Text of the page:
Layard, Sir Austen Henry, 1817-1894, Knight politician, diplomat and archaeologist

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Layard, Sir Austen Henry, 1817-1894, Knight politician, diplomat and archaeologist

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1817 - 1894


Sir Austen Henry Layard was an archaeologist, politician, and diplomat. Beginning in 1845, Layard worked on excavations at Nimrud and Nineveh. His early experiences in the Middle East, and especially Constantinople, shaped his attitude towards the Ottoman Empire and subsequent diplomatic career: Layard's belief that Britain could encourage administrative reform in the Ottoman Empire through energetic diplomacy and capital investment and that Turkey should receive greater support from Britain as a bulwark against Russian influence in the region often brought him into conflict with prevailing government policy. His commitment to the cause of administrative reform in Turkey also led him to establish the Ottoman Bank, of which he remained Chairman until 1861. He briefly held the post as under-secretary of foreign affairs in early 1852.

During the Crimean War, Layard led an extra-parliamentary campaign targeted at family and party influence in government, and helped establish the Administrative Reform Association. In October 1869, Layard was appointed ambassador to Madrid. He and his wife Lady Enid Layard showed sympathy for Spanish Liberals during the Third Carlist War and participated in the escape Francisco Serrano from Madrid in 1873. In March 1877, Layard was appointed Ambassador to Constantinople and, throughout the Russo-Turkish War [1877-78] urged a more aggressively anti-Russian policy. Layard was awarded the GCB in 1878 but was recalled from Constantinople following the return to power of WE Gladstone amidst pessimism about the prospects for reform. Despite his hopes for another diplomatic post, an appointment was not forthcoming and the Layards retired to their home in Venice, Ca Capello. Sir Austen Henry Layard died in July, 1894.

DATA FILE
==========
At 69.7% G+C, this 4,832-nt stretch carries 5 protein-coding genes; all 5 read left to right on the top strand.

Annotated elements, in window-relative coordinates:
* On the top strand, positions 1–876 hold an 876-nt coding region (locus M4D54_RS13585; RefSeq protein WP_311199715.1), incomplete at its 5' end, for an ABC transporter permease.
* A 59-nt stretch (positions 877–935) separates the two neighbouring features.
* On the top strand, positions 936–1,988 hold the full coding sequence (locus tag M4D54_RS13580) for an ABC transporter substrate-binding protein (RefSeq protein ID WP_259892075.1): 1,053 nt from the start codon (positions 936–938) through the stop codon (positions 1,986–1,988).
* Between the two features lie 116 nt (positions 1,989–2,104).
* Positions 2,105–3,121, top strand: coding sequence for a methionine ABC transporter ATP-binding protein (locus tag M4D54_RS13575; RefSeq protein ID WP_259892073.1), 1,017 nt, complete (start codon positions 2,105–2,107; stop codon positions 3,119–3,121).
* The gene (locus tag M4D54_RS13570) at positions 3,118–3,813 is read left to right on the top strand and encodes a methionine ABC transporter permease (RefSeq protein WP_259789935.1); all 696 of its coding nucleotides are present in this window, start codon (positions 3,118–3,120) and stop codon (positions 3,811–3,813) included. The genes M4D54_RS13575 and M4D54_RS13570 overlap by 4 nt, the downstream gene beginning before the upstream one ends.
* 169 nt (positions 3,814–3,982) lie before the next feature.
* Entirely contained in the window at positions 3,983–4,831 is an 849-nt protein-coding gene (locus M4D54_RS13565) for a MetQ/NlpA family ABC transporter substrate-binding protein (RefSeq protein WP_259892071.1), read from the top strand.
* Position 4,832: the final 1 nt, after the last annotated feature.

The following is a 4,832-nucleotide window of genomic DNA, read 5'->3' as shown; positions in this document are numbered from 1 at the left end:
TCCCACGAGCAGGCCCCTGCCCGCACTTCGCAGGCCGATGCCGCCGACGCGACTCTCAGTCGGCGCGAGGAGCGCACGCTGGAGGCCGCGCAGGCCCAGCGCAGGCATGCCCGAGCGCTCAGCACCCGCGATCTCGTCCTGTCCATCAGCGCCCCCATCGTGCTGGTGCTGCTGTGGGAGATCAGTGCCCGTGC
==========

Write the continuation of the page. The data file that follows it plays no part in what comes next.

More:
Lady Enid Layard, christened Mary Enid Evelyn Guest, was born on 1st July 1843 at Dowlais House, Merthyr Tydfil, South Wales. She was the third daughter and eighth child of ten born to the industrialist Sir Josiah John Guest, owner of the Dowlais Ironworks, and his wife Lady Charlotte Elizabeth Bertie, only daughter of Albemarle, 9th Earl of Lindsey. In early 1869 when she was aged twenty-five, Enid's older cousin Henry Layard, then aged fifty-one, proposed to her, and they were married on 9th March of the same year. Despite the difference in age, the marriage proved to be a happy one. Lady Layard survived him and died in 1912.


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